Monday, May 2, 2016

Barsha pump provides irrigation water, but doesn't need fuel

A Barsha pump at work in Nepal 

Climate-KIC, a European-union climate innovation initiative, recently selected a jury of entrepreneurs, financiers and business people to award funding to what they felt were Europe’s best clean-tech innovations of 2014. Taking first place was Dutch startup aQysta, a Delft University of Technology spin-off company that manufactures what's known as the Barsha irrigation pump. It can reportedly boost crop yields in developing nations by up to five times, yet requires no fuel or electricity to operate.
Although the Barsha pump (Nepalese for "rain pump") is a new product, it's based on a very old design – it has its origins in ancient Egypt.
The pump itself is essentially a water wheel on a floating platform, that's moored in a nearby flowing river. The moving water rotates the wheel, that in turn utilizes a spiral mechanism to compress air. That air drives water through an attached hose and up to the fields.

It's claimed to be capable of pumping water up to a height of 25 meters (82 ft), at a maximum rate of one liter (0.26 US gal) per second. According to its designers, it has zero operating costs, only one moving part, can be built from locally-available materials, and should provide a return on investment within one year of use – for diesel-powered pumps, they claim that the figure is closer to 10 years.
Of course, it also creates no emissions.
The first Barsha pump was set up in Nepal this July, and a business is now being established there to manufacture and market the devices. Plans call for similar developments in Asia, Latin America, and Africa.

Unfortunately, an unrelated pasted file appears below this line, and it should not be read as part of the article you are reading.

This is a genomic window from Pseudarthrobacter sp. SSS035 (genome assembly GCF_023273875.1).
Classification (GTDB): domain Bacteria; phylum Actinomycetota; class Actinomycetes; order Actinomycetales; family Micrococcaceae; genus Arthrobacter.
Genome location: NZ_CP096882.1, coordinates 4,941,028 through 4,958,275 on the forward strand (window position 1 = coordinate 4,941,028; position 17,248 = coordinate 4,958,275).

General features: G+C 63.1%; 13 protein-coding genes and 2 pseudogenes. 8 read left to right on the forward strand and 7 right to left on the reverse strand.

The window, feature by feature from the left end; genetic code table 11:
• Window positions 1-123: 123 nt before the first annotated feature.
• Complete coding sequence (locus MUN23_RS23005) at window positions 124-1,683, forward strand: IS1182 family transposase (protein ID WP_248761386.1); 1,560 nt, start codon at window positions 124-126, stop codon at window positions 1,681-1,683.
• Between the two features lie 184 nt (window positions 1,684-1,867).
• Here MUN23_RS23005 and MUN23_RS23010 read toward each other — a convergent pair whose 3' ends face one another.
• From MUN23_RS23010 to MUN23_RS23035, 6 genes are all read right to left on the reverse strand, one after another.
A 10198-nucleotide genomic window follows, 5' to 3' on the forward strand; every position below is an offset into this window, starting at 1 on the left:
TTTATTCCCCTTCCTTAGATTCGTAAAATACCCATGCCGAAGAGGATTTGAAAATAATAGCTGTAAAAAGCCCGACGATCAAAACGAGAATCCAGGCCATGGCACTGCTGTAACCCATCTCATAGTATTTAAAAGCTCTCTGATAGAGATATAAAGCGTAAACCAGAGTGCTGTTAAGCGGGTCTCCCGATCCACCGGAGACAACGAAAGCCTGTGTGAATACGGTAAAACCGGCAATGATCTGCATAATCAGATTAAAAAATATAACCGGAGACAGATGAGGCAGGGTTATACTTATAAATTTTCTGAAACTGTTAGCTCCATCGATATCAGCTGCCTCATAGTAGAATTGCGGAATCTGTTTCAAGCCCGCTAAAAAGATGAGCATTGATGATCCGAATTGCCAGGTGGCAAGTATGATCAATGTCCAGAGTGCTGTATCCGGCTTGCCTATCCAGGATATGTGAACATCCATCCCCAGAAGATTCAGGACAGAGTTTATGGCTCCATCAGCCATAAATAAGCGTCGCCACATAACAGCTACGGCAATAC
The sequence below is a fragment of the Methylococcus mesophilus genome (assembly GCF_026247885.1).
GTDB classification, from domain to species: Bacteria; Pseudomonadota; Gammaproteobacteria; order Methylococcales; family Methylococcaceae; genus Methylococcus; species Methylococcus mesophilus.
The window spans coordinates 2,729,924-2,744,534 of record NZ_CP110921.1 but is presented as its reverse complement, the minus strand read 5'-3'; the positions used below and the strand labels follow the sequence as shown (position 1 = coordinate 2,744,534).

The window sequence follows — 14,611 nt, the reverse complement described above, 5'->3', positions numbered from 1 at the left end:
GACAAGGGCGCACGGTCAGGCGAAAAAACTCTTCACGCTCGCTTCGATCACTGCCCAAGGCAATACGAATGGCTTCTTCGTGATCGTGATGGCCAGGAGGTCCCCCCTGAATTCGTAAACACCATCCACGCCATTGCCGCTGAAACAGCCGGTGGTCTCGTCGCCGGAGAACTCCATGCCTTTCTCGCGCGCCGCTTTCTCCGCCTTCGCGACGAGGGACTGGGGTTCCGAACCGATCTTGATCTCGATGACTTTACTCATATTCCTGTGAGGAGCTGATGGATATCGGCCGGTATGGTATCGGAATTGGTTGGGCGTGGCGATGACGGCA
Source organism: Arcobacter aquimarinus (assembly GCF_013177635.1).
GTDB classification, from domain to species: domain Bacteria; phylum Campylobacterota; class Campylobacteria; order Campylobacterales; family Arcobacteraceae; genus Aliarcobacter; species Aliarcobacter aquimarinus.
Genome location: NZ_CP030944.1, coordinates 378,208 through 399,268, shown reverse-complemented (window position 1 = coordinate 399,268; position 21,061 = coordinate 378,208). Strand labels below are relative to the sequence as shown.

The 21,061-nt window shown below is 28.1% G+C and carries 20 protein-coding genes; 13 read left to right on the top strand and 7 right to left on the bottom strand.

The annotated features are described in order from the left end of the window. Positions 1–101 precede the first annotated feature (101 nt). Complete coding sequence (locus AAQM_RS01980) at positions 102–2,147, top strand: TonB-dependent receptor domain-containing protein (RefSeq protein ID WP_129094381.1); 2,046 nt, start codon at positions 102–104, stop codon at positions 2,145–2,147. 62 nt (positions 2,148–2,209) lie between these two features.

Sunday, May 1, 2016

Flagstaff House religiously skewed – Bawumia

Alhaji Bawumia

The running mate of the Opposition New Patriotic Party Dr. Mahamudu Bawumia has stated that the Presidency is religiously skewed.

According to him, the seat of government does not adequately reflect one part of the two dominant religious groupings in the country.

Addressing supporters of the New Patriotic Party in the Sissala East district of the Upper West region, the former deputy governor of the Central bank urged the residents to vote for the NPP in the upcoming elections in order to bring religious balance to the presidency.

“Another major issue that I want to bring to the attention of the people is that; if we look at the flagstaff house today, it does not reflect the people of Ghana in terms of religion.

“We are in this country living peacefully and nicely; Christians and Muslims. So we believe in the NPP that Christians and Muslims should work together and that is why whenever we pick a flagbearer as a Christian, we pick a Muslim as a vice. And when we come and pick a Muslim as a flagbearer, we will pick a Christian as a vice.

"So if, Insha Allah, Nana Akufo-Addo becomes president, he will swear with the Bible and enter the Flagstaff and I will swear with the Quran and enter the flagstaff House,” he noted.

Currently, Ghana’s President John Mahama and his vice, Kwesi Amissah-Arthur are both Christians.

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